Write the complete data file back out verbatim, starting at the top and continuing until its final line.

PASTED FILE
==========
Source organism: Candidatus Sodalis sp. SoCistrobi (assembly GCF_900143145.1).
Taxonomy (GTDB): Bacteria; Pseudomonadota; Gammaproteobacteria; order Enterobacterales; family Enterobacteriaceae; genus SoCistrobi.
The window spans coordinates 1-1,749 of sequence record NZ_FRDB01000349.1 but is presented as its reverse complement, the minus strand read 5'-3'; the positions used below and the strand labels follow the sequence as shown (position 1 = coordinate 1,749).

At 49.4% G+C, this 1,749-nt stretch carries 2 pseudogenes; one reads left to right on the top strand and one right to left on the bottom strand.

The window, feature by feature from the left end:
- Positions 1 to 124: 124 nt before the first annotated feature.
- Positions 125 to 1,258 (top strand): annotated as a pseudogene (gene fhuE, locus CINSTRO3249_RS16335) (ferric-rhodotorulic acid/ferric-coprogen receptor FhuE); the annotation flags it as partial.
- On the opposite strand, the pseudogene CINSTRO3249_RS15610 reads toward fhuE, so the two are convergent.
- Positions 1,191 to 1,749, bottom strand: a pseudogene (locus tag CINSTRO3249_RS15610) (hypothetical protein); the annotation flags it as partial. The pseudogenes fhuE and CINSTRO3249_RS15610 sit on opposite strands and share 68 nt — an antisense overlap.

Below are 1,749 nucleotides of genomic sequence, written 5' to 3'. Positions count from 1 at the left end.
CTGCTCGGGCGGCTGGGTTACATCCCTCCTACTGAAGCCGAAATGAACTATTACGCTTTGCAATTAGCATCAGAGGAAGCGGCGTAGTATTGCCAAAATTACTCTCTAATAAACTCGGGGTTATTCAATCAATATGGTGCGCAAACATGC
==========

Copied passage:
Source organism: Candidatus Sodalis sp. SoCistrobi (assembly GCF_900143145.1).
Taxonomy (GTDB): Bacteria; Pseudomonadota; Gammaproteobacteria; order Enterobacterales; family Enterobacteriaceae; genus SoCistrobi.
The window spans coordinates 1-1,749 of sequence record NZ_FRDB01000349.1 but is presented as its reverse complement, the minus strand read 5'-3'; the positions used below and the strand labels follow the sequence as shown (position 1 = coordinate 1,749).

At 49.4% G+C, this 1,749-nt stretch carries 2 pseudogenes; one reads left to right on the top strand and one right to left on the bottom strand.

The window, feature by feature from the left end:
- Positions 1 to 124: 124 nt before the first annotated feature.
- Positions 125 to 1,258 (top strand): annotated as a pseudogene (gene fhuE, locus CINSTRO3249_RS16335) (ferric-rhodotorulic acid/ferric-coprogen receptor FhuE); the annotation flags it as partial.
- On the opposite strand, the pseudogene CINSTRO3249_RS15610 reads toward fhuE, so the two are convergent.
- Positions 1,191 to 1,749, bottom strand: a pseudogene (locus tag CINSTRO3249_RS15610) (hypothetical protein); the annotation flags it as partial. The pseudogenes fhuE and CINSTRO3249_RS15610 sit on opposite strands and share 68 nt — an antisense overlap.

Below are 1,749 nucleotides of genomic sequence, written 5' to 3'. Positions count from 1 at the left end.
CTGCTCGGGCGGCTGGGTTACATCCCTCCTACTGAAGCCGAAATGAACTATTACGCTTTGCAATTAGCATCAGAGGAAGCGGCGTAGTATTGCCAAAATTACTCTCTAATAAACTCGGGGTTATTCAATCAATATGGTGCGCAAACATGC